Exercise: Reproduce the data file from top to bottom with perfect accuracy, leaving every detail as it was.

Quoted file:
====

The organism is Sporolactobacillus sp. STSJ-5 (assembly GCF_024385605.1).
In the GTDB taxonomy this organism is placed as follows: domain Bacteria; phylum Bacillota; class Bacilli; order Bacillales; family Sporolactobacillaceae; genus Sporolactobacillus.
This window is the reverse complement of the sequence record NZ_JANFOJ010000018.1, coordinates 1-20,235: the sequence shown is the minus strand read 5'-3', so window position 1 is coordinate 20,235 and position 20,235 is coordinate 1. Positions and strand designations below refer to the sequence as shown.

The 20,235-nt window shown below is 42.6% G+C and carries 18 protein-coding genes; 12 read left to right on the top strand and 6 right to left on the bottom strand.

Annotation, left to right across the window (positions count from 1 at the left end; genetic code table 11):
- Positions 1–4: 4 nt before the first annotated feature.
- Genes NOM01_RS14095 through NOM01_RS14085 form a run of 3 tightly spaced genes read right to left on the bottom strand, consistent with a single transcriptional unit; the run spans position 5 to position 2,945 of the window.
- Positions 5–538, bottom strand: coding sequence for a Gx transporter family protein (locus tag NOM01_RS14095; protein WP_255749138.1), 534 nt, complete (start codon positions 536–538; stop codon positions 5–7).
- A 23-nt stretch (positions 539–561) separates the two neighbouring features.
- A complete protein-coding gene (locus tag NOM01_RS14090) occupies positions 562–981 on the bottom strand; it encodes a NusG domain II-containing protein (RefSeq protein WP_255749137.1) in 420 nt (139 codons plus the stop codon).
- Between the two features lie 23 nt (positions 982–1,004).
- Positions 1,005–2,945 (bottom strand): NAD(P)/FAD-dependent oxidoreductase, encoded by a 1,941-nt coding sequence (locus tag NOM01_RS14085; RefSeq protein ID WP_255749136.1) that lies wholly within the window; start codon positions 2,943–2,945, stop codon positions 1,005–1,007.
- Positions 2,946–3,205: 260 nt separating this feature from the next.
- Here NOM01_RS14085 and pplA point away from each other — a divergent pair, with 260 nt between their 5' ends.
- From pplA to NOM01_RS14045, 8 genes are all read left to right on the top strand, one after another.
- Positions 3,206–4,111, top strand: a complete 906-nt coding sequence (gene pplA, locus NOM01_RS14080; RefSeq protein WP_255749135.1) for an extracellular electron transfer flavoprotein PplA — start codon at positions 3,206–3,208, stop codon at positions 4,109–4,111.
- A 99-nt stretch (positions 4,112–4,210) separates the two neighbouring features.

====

The organism is Sporolactobacillus sp. STSJ-5 (assembly GCF_024385605.1).
In the GTDB taxonomy this organism is placed as follows: domain Bacteria; phylum Bacillota; class Bacilli; order Bacillales; family Sporolactobacillaceae; genus Sporolactobacillus.
This window is the reverse complement of the sequence record NZ_JANFOJ010000018.1, coordinates 1-20,235: the sequence shown is the minus strand read 5'-3', so window position 1 is coordinate 20,235 and position 20,235 is coordinate 1. Positions and strand designations below refer to the sequence as shown.

The 20,235-nt window shown below is 42.6% G+C and carries 18 protein-coding genes; 12 read left to right on the top strand and 6 right to left on the bottom strand.

Annotation, left to right across the window (positions count from 1 at the left end; genetic code table 11):
- Positions 1–4: 4 nt before the first annotated feature.
- Genes NOM01_RS14095 through NOM01_RS14085 form a run of 3 tightly spaced genes read right to left on the bottom strand, consistent with a single transcriptional unit; the run spans position 5 to position 2,945 of the window.
- Positions 5–538, bottom strand: coding sequence for a Gx transporter family protein (locus tag NOM01_RS14095; protein WP_255749138.1), 534 nt, complete (start codon positions 536–538; stop codon positions 5–7).
- A 23-nt stretch (positions 539–561) separates the two neighbouring features.
- A complete protein-coding gene (locus tag NOM01_RS14090) occupies positions 562–981 on the bottom strand; it encodes a NusG domain II-containing protein (RefSeq protein WP_255749137.1) in 420 nt (139 codons plus the stop codon).
- Between the two features lie 23 nt (positions 982–1,004).
- Positions 1,005–2,945 (bottom strand): NAD(P)/FAD-dependent oxidoreductase, encoded by a 1,941-nt coding sequence (locus tag NOM01_RS14085; RefSeq protein ID WP_255749136.1) that lies wholly within the window; start codon positions 2,943–2,945, stop codon positions 1,005–1,007.
- Positions 2,946–3,205: 260 nt separating this feature from the next.
- Here NOM01_RS14085 and pplA point away from each other — a divergent pair, with 260 nt between their 5' ends.
- From pplA to NOM01_RS14045, 8 genes are all read left to right on the top strand, one after another.
- Positions 3,206–4,111, top strand: a complete 906-nt coding sequence (gene pplA, locus NOM01_RS14080; RefSeq protein WP_255749135.1) for an extracellular electron transfer flavoprotein PplA — start codon at positions 3,206–3,208, stop codon at positions 4,109–4,111.
- A 99-nt stretch (positions 4,112–4,210) separates the two neighbouring features.